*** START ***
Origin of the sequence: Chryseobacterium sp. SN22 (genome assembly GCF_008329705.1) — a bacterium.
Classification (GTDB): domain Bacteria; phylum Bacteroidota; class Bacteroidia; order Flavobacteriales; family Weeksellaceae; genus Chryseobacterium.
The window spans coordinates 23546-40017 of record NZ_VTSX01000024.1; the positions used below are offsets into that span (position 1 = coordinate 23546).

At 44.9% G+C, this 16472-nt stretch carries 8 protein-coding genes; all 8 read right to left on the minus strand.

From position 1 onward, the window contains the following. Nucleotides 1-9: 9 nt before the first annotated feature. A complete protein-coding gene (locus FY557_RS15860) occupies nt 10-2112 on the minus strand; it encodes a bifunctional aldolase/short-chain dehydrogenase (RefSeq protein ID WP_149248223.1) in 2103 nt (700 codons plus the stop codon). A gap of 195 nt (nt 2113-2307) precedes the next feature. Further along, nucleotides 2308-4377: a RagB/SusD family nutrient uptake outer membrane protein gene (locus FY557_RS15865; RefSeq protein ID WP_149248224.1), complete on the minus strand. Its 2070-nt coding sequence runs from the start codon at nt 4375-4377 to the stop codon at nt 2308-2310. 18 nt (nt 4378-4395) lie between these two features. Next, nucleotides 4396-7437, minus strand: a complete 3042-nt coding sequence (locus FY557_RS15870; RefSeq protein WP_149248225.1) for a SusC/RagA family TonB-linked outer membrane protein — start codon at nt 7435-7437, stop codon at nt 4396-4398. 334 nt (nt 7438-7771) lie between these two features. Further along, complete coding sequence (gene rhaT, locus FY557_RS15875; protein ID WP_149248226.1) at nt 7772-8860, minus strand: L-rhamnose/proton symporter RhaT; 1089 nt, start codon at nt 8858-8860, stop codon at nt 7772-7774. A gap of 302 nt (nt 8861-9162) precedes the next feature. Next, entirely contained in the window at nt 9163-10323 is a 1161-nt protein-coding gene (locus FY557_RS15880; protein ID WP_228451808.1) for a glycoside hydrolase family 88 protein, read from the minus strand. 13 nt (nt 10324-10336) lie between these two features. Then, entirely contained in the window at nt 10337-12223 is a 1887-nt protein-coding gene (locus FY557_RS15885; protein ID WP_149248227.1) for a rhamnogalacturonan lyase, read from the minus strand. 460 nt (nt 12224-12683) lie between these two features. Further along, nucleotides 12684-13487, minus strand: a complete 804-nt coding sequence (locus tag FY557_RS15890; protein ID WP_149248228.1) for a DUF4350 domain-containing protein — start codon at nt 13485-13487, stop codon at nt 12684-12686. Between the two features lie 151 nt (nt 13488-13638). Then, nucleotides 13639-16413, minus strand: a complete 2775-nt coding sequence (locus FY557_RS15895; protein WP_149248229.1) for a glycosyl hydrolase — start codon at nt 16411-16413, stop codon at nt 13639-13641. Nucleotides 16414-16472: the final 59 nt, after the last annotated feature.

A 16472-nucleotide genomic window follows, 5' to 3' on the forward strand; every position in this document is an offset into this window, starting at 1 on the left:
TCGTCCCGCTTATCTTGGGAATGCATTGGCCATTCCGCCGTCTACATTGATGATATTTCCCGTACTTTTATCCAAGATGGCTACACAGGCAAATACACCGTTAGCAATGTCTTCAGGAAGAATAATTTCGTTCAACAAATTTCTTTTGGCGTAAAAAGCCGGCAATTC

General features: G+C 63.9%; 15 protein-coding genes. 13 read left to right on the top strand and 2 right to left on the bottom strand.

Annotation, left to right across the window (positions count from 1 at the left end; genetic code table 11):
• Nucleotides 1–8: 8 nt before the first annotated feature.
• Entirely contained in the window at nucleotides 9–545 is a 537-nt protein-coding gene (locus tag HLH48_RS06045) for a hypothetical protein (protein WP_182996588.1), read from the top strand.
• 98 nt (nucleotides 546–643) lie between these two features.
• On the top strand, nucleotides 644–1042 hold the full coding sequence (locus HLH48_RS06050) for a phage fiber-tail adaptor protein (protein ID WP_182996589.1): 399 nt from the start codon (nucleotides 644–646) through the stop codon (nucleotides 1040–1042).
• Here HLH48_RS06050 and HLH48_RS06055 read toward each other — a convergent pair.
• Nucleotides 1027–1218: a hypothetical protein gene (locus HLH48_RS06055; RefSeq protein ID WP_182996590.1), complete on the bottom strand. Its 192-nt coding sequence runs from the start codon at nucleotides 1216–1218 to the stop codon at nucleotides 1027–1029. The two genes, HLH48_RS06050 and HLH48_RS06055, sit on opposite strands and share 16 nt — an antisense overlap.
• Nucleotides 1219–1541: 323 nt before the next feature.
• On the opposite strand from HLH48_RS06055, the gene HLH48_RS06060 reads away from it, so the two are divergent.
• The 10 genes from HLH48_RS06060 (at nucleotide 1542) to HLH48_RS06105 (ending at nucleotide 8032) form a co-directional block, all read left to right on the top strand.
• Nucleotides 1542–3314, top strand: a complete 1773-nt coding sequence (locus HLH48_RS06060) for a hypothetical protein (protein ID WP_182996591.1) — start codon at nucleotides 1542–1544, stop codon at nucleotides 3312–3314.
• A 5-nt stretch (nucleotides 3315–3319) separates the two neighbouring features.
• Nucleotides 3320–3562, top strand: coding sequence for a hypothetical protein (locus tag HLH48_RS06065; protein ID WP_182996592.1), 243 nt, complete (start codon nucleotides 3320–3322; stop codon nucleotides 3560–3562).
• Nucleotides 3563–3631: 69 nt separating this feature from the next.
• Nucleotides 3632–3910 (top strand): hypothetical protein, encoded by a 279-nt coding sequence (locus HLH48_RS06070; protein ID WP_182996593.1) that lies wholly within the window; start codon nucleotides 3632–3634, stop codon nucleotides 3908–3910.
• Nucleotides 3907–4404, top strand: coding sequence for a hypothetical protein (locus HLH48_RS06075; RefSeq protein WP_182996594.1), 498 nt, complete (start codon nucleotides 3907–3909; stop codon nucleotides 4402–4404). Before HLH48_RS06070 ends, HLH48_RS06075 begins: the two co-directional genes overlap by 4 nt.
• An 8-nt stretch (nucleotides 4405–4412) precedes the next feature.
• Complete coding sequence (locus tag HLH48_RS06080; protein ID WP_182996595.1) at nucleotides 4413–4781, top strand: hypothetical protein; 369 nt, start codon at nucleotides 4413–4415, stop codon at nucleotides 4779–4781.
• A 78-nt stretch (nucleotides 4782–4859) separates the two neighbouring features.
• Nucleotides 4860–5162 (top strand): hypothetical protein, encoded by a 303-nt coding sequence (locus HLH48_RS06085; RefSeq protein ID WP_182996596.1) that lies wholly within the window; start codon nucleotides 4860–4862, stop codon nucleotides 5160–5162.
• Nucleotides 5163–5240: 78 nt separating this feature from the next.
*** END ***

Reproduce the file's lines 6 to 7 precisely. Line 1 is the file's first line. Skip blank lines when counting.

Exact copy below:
A 16472-nucleotide genomic window follows, 5' to 3' on the forward strand; every position in this document is an offset into this window, starting at 1 on the left:
TCGTCCCGCTTATCTTGGGAATGCATTGGCCATTCCGCCGTCTACATTGATGATATTTCCCGTACTTTTATCCAAGATGGCTACACAGGCAAATACACCGTTAGCAATGTCTTCAGGAAGAATAATTTCGTTCAACAAATTTCTTTTGGCGTAAAAAGCCGGCAATTC